A Student’s Review of “Learning Biblical Hebrew” from Lexham Press
“Another Hebrew grammar? Why?”. The question seems fair enough. With a list of available grammars for the modern student of Biblical Hebrew that runs dozens of time-tested volumes, what could a new grammar bring to the equation?
From a student’s perspective, it’s about method as much as the ordering in which things are presented. Here, I found “Learning Biblical Hebrew” (Lexham Press) to be very helpful. Rather than inundating the new student with accents, cantillation, and a litany of grammar rules, LBH eases in to translating with just the basics to start. Some teachers might not like this approach, but as a student, I found it helpful. New Hebrew students often enter the fog trying to learn grammar and vocabulary at the same time as the alephbet and vocalization. LBH helps here by easing the student into translation almost immediately, using simple forms and progressing in difficulty as the lessons advance. Also helpful as a student were the appendices, which hold some content that many grammars use as the introductory material (about the Hebrew Bible, Hebrew accents, cantillation, etc), but also material which helps the new student get a firmer grip on things like grammar, diagrams, and thematic outlines.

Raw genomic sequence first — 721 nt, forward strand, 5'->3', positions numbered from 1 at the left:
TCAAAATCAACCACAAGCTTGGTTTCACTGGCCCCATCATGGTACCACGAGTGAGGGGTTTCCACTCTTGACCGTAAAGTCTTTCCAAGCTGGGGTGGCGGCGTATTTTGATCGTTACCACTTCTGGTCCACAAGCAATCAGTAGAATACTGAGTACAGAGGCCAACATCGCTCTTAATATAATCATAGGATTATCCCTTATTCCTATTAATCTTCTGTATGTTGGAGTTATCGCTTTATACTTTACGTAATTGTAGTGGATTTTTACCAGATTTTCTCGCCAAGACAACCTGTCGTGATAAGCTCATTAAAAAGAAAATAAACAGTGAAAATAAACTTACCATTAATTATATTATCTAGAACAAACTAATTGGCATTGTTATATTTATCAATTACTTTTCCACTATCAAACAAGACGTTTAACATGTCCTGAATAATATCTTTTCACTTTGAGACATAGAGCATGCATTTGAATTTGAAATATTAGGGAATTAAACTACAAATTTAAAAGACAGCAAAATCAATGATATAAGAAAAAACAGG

The Logos edition of LBH also comes packed with features that are immensely helpful in study. The simple fact of being able to use the rest of my library and bring the thoughts of other grammarians to the table when I’m studying a particular word or phrase, or to see what HALOT has to say on something makes LBH an indispensable part of the Logos users’ library.
LBH might sit more at home with seminary students, as its introduction credits the Bible as “God’s words”, but this doctrinal statement doesn’t limit the approach found within to that of “seminary Hebrew”. In other words, LBH will be valuable to anyone, faith-based or not, who wishes to begin their journey into Biblical Hebrew, or the student who wishes to have another voice in their education. For my money, I think every [ok almost every] Hebrew grammar has value. Each way of viewing things helps round out the picture and can serve to bring some new aspect to light. In the study of the Bible, one can never have too many resources to help in its reading.
– Note: I was provided with a digital copy of LBH from Lexham for review.